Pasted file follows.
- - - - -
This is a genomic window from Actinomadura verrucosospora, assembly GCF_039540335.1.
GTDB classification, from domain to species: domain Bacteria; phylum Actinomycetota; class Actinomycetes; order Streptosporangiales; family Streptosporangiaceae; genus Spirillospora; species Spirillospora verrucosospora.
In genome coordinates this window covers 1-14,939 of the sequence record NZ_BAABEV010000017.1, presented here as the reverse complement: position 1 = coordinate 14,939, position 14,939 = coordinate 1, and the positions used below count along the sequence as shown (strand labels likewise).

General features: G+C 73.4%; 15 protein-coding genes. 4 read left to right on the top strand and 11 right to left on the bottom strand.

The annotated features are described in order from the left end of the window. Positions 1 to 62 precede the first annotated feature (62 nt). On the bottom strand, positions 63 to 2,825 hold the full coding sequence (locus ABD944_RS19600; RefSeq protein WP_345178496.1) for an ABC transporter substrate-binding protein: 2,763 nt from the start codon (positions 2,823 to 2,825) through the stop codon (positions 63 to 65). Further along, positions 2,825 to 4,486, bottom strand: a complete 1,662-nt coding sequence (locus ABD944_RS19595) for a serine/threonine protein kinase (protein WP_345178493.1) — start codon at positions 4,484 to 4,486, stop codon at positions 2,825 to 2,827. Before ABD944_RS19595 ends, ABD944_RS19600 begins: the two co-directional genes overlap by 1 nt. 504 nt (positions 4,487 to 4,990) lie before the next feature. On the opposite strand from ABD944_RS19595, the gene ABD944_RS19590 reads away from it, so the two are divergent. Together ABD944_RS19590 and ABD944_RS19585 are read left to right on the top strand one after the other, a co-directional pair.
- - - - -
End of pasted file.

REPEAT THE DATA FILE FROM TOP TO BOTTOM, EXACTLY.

This is a genomic window from Actinomadura verrucosospora, assembly GCF_039540335.1.
GTDB classification, from domain to species: domain Bacteria; phylum Actinomycetota; class Actinomycetes; order Streptosporangiales; family Streptosporangiaceae; genus Spirillospora; species Spirillospora verrucosospora.
In genome coordinates this window covers 1-14,939 of the sequence record NZ_BAABEV010000017.1, presented here as the reverse complement: position 1 = coordinate 14,939, position 14,939 = coordinate 1, and the positions used below count along the sequence as shown (strand labels likewise).

General features: G+C 73.4%; 15 protein-coding genes. 4 read left to right on the top strand and 11 right to left on the bottom strand.

The annotated features are described in order from the left end of the window. Positions 1 to 62 precede the first annotated feature (62 nt). On the bottom strand, positions 63 to 2,825 hold the full coding sequence (locus ABD944_RS19600; RefSeq protein WP_345178496.1) for an ABC transporter substrate-binding protein: 2,763 nt from the start codon (positions 2,823 to 2,825) through the stop codon (positions 63 to 65). Further along, positions 2,825 to 4,486, bottom strand: a complete 1,662-nt coding sequence (locus ABD944_RS19595) for a serine/threonine protein kinase (protein WP_345178493.1) — start codon at positions 4,484 to 4,486, stop codon at positions 2,825 to 2,827. Before ABD944_RS19595 ends, ABD944_RS19600 begins: the two co-directional genes overlap by 1 nt. 504 nt (positions 4,487 to 4,990) lie before the next feature. On the opposite strand from ABD944_RS19595, the gene ABD944_RS19590 reads away from it, so the two are divergent. Together ABD944_RS19590 and ABD944_RS19585 are read left to right on the top strand one after the other, a co-directional pair.